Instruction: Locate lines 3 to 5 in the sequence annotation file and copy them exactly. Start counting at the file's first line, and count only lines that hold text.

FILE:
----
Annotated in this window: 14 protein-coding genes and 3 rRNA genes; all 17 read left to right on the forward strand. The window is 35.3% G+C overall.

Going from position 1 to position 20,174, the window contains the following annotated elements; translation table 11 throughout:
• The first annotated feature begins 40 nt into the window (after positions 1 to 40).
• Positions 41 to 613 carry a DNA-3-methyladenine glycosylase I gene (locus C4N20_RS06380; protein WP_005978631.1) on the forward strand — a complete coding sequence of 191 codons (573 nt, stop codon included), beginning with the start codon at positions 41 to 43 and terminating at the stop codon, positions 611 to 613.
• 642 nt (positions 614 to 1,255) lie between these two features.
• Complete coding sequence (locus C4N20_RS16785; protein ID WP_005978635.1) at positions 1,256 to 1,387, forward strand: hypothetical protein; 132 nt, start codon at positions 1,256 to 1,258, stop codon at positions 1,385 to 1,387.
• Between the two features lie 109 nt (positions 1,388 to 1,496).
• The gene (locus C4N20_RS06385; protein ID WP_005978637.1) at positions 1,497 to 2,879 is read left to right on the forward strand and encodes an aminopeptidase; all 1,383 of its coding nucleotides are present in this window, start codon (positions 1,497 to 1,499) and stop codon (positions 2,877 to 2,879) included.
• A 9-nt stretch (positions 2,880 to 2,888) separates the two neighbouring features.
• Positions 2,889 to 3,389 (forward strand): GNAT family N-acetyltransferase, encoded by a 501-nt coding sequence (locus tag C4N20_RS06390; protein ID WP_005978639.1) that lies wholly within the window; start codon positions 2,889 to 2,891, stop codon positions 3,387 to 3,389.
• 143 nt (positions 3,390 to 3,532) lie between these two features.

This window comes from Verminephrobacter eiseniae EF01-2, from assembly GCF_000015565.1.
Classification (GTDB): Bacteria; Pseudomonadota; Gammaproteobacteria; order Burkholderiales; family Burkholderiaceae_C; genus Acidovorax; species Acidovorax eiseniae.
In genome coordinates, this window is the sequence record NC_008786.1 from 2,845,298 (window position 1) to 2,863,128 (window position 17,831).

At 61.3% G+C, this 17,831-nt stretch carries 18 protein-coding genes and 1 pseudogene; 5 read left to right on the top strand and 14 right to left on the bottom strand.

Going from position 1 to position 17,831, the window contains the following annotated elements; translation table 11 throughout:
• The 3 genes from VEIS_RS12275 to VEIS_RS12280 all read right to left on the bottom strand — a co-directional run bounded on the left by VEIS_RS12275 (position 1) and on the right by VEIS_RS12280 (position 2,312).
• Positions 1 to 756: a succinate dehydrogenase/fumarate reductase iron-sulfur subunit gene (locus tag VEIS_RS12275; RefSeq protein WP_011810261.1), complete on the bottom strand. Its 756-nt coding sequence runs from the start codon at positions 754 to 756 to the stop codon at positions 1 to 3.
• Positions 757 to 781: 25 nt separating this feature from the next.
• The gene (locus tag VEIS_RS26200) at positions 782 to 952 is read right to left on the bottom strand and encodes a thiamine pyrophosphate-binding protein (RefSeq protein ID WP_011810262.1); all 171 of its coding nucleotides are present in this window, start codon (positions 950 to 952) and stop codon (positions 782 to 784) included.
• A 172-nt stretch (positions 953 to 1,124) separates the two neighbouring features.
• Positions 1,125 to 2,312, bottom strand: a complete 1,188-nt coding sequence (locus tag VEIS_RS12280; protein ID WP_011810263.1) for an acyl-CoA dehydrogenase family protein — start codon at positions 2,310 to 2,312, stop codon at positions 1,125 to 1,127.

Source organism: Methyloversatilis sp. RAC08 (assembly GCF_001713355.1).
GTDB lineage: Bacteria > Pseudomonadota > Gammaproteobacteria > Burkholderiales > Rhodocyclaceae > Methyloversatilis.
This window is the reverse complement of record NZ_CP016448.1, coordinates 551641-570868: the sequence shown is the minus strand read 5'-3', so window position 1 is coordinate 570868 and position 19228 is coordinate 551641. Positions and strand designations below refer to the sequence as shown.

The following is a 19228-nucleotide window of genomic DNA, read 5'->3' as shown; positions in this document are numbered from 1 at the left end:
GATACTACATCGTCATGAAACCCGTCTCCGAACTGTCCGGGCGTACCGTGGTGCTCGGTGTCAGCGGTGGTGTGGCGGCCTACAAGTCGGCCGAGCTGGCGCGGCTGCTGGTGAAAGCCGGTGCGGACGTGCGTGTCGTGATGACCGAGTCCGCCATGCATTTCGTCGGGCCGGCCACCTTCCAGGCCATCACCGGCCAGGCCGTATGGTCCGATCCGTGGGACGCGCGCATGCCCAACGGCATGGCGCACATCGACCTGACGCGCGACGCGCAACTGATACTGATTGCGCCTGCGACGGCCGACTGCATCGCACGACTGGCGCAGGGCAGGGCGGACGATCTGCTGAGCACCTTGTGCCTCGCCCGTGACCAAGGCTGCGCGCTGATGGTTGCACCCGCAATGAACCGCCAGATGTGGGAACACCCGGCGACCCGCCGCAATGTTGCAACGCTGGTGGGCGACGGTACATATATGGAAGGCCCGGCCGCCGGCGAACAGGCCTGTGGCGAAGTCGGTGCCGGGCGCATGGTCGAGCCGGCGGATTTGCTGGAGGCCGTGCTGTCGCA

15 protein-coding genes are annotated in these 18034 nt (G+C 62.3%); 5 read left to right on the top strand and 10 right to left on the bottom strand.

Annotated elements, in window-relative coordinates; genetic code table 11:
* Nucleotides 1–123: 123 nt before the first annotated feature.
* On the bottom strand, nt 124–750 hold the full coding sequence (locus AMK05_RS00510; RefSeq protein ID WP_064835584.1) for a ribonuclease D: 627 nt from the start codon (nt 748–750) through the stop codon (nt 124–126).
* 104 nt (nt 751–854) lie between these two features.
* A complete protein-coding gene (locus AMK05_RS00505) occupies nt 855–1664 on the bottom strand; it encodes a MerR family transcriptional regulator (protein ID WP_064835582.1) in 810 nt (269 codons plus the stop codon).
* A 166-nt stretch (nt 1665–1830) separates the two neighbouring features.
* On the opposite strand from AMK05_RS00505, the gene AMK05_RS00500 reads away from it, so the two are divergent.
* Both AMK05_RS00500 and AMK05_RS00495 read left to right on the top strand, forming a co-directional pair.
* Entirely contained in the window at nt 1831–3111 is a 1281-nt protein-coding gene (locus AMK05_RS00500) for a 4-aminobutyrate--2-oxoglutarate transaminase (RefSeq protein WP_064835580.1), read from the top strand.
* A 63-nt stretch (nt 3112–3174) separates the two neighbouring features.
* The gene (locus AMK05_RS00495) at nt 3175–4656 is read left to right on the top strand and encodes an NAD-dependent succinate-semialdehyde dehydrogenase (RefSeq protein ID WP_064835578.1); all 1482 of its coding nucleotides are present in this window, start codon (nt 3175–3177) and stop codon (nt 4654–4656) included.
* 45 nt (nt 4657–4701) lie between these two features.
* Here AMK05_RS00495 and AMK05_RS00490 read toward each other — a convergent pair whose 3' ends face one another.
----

• The first annotated feature begins 40 nt into the window (after positions 1 to 40).
• Positions 41 to 613 carry a DNA-3-methyladenine glycosylase I gene (locus C4N20_RS06380; protein WP_005978631.1) on the forward strand — a complete coding sequence of 191 codons (573 nt, stop codon included), beginning with the start codon at positions 41 to 43 and terminating at the stop codon, positions 611 to 613.
• 642 nt (positions 614 to 1,255) lie between these two features.